Timeliness, quality, and cost are the key focal areas of our global logistics operations at EMC, as our customers expect our product to be delivered on time, in perfect condition, and at a competitive price. We have consistently found that working to reduce our carbon impact helps us execute on these objectives. For example, choosing a transport route or mode with a lower carbon footprint often leads to lower cost. By route consolidation, mode of transport optimization, and logistics carrier engagement, we are able to reduce GHG emissions from product shipping. In 2014, we implemented an enterprise data management system that will help us track our carbon performance goals for our global logistics operations.
Logistics Carbon Footprint and Intensity Approach and Performance
EMC’s logistics carbon emissions management has focused on partnering with our carriers to optimize individual route designs and mode choices. Optimizations include merging shipments in transit, and shifting from truck to rail and air to ocean transport where possible. We have tracked the carbon footprint associated with our global logistics operations, and have made changes that saved money and led to thousands of tons of carbon emissions reductions each year. In 2014, we expanded these strategies to manage and reduce our carbon impact even more effectively.
While we track our absolute carbon footprint, this metric alone does not give us enough insight into how our decisions regarding mode, scheduling and consolidation impact our GHG emissions. For a more complete understanding, we are also tracking our carbon intensity, measured as kilograms of CO2e emitted per metric ton-kilometer moved. Using 2013 as a baseline, we set a 2020 goal to reduce by 20 percent the carbon intensity associated with our global logistics operations.
In 2014, we completed the implementation of a data management solution that is enabling us to track the average kilograms of GHG emissions associated with each metric ton of product we ship globally (kg CO2e/metric tons-km). In 2015, we will conduct tests to ensure all algorithms and assumptions have been taken in correctly, and then fully transition our reporting to this system. Understanding the carbon intensity associated with our logistics operations worldwide, as well as that related to each of our carriers, will allow us to systematically prioritize lower-carbon routes and modes where these make sense for our business and our customers.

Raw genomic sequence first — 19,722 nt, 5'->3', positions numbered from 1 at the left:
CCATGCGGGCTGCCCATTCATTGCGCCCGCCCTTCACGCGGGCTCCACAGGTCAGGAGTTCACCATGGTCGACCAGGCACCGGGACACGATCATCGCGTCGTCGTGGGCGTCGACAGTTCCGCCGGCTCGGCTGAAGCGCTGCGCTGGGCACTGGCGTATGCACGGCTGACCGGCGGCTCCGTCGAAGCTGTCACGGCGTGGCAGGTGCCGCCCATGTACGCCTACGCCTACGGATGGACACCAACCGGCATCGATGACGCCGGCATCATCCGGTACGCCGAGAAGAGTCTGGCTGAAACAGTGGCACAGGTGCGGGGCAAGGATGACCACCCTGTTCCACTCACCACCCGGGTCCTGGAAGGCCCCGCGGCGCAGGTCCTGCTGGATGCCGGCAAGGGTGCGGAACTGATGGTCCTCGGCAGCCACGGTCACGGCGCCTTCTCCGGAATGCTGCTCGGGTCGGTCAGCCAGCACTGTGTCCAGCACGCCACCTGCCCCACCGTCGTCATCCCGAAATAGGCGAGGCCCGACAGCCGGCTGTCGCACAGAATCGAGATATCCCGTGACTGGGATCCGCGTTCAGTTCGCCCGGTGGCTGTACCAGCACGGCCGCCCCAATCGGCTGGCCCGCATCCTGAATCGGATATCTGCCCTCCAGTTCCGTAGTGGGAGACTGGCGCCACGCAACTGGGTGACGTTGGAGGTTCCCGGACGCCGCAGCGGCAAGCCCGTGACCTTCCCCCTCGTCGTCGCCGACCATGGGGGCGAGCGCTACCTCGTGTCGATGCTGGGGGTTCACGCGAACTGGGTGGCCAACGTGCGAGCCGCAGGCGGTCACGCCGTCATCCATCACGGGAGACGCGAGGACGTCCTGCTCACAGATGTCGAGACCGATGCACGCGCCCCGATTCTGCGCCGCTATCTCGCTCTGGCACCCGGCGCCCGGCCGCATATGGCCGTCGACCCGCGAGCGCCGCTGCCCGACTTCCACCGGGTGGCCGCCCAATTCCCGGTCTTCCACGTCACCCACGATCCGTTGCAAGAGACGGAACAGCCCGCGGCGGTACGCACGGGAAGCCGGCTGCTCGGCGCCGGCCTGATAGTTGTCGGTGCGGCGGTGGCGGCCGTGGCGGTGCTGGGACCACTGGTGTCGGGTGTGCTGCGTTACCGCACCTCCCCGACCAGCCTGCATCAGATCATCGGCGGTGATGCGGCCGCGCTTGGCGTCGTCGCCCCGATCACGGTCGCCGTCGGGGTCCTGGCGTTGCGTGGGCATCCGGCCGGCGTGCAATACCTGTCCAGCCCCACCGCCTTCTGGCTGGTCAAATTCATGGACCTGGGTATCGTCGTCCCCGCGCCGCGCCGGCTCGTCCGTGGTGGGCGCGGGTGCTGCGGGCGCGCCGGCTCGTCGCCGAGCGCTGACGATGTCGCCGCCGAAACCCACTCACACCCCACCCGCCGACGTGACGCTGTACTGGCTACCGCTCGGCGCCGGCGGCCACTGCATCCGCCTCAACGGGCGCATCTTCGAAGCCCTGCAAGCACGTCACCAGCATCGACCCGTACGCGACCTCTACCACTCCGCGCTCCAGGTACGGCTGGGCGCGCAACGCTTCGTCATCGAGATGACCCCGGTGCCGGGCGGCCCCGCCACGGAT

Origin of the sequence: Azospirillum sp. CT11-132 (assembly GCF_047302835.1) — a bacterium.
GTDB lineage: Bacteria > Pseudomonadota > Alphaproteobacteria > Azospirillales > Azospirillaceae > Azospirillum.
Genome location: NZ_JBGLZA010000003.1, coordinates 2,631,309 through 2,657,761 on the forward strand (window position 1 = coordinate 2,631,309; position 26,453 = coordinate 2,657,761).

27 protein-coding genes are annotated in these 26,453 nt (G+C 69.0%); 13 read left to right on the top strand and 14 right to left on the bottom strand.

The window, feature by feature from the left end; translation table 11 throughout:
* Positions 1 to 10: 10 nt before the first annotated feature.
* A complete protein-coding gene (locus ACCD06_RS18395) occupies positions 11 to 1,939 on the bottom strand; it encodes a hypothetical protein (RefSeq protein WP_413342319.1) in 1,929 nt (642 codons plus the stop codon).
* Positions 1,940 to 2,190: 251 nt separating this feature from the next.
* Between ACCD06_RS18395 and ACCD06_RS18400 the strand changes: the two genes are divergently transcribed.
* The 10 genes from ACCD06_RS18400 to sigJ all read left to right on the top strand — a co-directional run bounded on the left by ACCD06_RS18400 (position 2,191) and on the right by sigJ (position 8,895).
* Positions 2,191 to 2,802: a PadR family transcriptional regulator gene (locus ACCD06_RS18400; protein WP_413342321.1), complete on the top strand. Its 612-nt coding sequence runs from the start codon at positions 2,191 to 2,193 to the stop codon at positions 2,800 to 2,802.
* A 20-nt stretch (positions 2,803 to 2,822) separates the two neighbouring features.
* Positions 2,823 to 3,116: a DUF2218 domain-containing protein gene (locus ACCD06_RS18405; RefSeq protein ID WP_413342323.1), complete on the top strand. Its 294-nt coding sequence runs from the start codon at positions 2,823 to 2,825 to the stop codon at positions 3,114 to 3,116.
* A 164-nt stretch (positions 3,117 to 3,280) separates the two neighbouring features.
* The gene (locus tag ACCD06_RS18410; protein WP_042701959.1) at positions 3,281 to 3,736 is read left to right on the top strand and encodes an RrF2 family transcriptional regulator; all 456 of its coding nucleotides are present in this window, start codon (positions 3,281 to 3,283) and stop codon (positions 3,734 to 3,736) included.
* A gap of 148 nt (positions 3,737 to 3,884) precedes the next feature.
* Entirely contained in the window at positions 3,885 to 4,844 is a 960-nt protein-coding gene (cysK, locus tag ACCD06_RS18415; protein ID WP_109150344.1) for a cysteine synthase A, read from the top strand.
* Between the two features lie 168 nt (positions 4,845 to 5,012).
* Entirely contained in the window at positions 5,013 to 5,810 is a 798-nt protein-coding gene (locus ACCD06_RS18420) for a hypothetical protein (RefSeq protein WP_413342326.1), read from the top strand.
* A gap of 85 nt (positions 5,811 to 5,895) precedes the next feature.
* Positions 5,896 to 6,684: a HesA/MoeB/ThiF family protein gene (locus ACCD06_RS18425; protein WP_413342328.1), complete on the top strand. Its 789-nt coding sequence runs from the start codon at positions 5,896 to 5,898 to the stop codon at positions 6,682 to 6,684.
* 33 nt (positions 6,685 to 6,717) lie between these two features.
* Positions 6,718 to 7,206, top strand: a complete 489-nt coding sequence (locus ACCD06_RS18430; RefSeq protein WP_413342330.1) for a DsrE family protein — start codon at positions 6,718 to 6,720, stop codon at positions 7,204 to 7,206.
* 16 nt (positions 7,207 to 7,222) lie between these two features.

This year we are restating our 2013 footprint due to some inconsistencies in data reporting we identified throughout 2014. These issues will be mitigated once the new data management system is completely implemented. We are also publishing for the first time our carbon intensity baseline and yearly performance. The following graphic illustrates EMC’s carbon footprint and carbon intensity for our global logistics operations, using 2013 as the baseline.
The footprints presented here include our inbound, outbound, interplant, and customer service transportation and logistics operations, except for in-country goods freighting for Australia, Brazil, Japan, Russia, and South Africa.
EMC's global logistics operations generated approximately 104,673 MT CO2e in 2013 and 92,081 MT CO2e in 2014. To calculate these numbers, we collected from our logistics partners job-level reports that include weight of goods transported, as well as route and mode data where available. We then applied associated standard emissions factors and calculation methodologies using Defra’s 2013 freighting goods guidance. The footprints presented here represent 96 and 93 percent of our logistics spend for 2013 and 2014, respectively. Total emissions were extrapolated proportionately based on the data received. Our absolute carbon footprint dropped 12 percent from 2013 to 2014, while our carbon intensity was reduced by 3 percent from our 2013 baseline.
Partnering with Our Carriers
In 2014, 94 percent of our U.S. domestic freight was transported by U.S. Environmental Protection Agency (EPA) SmartWay-member carriers. The SmartWay program helps freight carriers and shippers improve efficiency and decrease GHG emissions.
During 2014, we performed a carrier survey to benchmark our partners’ sustainability practices and develop a high-level performance baseline to identify opportunities for collaboration to further integrate sustainability into their operations. For 2015, our plan is to enhance this collaboration by holding sustainability-specific meetings with our logistics partners on a yearly basis, to continue identifying opportunities to further reduce the emissions from our logistics operations and to bring new initiatives to light.
Leveraging Technology to Reduce Emissions
Managing an effective customer delivery model is the result of multiple factors, including fuel efficiency, fleet optimization, scheduling, and routing. The latter two are critical to maintaining high efficiency and delivery performance, which are directly linked to our customers’ satisfaction. Working with one of our European partners, we implemented an automated delivery process in the United Kingdom in 2014. The use of this process enabled more efficient scheduling and routing, maximized vehicle utilization, and reduced fuel consumption, all of which have a direct impact on carbon emissions reductions. Additionally, the system reduced the number of expedited shipments and their associated costs, and improved communication between our logistics partner, EMC and end customers. Due to its success, the automated delivery process will be rolled out to all our European operations during 2015.